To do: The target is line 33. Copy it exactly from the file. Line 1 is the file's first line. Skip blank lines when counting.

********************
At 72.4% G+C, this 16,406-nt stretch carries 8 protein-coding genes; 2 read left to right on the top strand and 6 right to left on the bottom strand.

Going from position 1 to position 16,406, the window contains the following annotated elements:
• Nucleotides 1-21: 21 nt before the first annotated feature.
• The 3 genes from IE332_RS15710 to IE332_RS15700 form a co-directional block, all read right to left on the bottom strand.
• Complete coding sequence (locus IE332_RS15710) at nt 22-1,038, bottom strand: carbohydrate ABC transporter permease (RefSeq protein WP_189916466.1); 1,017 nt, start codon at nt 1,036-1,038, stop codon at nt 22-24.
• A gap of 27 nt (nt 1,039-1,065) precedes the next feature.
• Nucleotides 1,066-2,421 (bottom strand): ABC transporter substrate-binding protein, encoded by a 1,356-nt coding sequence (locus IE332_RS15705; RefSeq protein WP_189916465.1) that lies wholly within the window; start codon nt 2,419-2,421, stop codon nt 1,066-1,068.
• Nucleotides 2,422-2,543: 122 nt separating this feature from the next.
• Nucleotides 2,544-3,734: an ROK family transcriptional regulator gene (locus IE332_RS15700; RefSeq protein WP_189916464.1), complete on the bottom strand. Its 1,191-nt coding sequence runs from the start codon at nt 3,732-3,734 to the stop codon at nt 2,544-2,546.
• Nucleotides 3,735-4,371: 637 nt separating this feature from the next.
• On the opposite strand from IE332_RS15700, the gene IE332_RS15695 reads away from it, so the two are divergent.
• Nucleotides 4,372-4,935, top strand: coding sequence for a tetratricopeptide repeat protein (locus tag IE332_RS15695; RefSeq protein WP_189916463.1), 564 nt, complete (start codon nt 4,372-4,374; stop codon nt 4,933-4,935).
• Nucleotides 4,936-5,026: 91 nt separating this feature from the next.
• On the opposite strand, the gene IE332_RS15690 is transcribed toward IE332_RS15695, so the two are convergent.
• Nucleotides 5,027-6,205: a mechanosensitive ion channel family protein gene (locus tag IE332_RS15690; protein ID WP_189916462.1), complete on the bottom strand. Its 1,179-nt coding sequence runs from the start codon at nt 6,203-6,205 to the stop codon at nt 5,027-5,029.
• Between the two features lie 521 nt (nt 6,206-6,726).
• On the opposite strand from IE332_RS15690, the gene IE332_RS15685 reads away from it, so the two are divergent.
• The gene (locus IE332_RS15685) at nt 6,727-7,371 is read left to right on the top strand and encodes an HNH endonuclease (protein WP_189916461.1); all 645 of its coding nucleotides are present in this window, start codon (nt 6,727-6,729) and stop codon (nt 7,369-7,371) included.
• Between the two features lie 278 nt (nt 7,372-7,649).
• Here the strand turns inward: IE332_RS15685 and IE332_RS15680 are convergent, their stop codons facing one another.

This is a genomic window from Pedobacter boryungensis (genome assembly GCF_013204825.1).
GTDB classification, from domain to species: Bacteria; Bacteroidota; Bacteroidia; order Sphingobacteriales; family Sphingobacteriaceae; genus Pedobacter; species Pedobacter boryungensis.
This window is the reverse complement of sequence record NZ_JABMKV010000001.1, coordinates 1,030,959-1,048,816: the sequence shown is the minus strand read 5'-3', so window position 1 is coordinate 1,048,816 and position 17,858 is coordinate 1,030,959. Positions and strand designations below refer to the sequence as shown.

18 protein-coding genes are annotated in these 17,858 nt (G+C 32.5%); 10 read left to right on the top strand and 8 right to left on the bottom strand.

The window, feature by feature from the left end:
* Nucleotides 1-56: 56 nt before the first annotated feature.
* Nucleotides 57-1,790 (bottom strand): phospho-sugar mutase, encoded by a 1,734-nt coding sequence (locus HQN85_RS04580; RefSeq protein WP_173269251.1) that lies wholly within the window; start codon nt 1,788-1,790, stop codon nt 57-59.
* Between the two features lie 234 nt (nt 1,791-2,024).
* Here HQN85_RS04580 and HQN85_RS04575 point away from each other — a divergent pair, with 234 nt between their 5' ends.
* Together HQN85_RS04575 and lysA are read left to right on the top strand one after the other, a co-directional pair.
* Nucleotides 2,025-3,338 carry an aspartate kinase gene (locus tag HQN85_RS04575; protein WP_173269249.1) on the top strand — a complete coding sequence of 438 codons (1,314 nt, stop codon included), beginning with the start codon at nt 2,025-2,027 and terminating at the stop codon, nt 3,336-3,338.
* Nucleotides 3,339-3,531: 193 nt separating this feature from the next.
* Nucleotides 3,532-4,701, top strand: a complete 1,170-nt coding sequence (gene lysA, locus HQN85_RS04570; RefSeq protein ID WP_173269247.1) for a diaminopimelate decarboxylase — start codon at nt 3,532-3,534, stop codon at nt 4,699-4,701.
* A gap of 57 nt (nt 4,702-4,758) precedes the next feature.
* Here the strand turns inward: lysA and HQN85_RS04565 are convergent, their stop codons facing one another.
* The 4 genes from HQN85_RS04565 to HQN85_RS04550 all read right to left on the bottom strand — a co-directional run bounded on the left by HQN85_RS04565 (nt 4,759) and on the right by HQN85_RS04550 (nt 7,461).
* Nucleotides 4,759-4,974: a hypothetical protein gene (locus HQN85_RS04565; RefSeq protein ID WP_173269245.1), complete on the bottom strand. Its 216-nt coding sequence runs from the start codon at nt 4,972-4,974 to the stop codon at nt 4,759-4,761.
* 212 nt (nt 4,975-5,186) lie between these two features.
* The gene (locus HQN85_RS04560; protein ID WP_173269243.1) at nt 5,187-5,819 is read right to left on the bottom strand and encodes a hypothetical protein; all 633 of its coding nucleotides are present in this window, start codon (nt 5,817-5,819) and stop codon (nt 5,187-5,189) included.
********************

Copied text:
* Nucleotides 3,532-4,701, top strand: a complete 1,170-nt coding sequence (gene lysA, locus HQN85_RS04570; RefSeq protein ID WP_173269247.1) for a diaminopimelate decarboxylase — start codon at nt 3,532-3,534, stop codon at nt 4,699-4,701.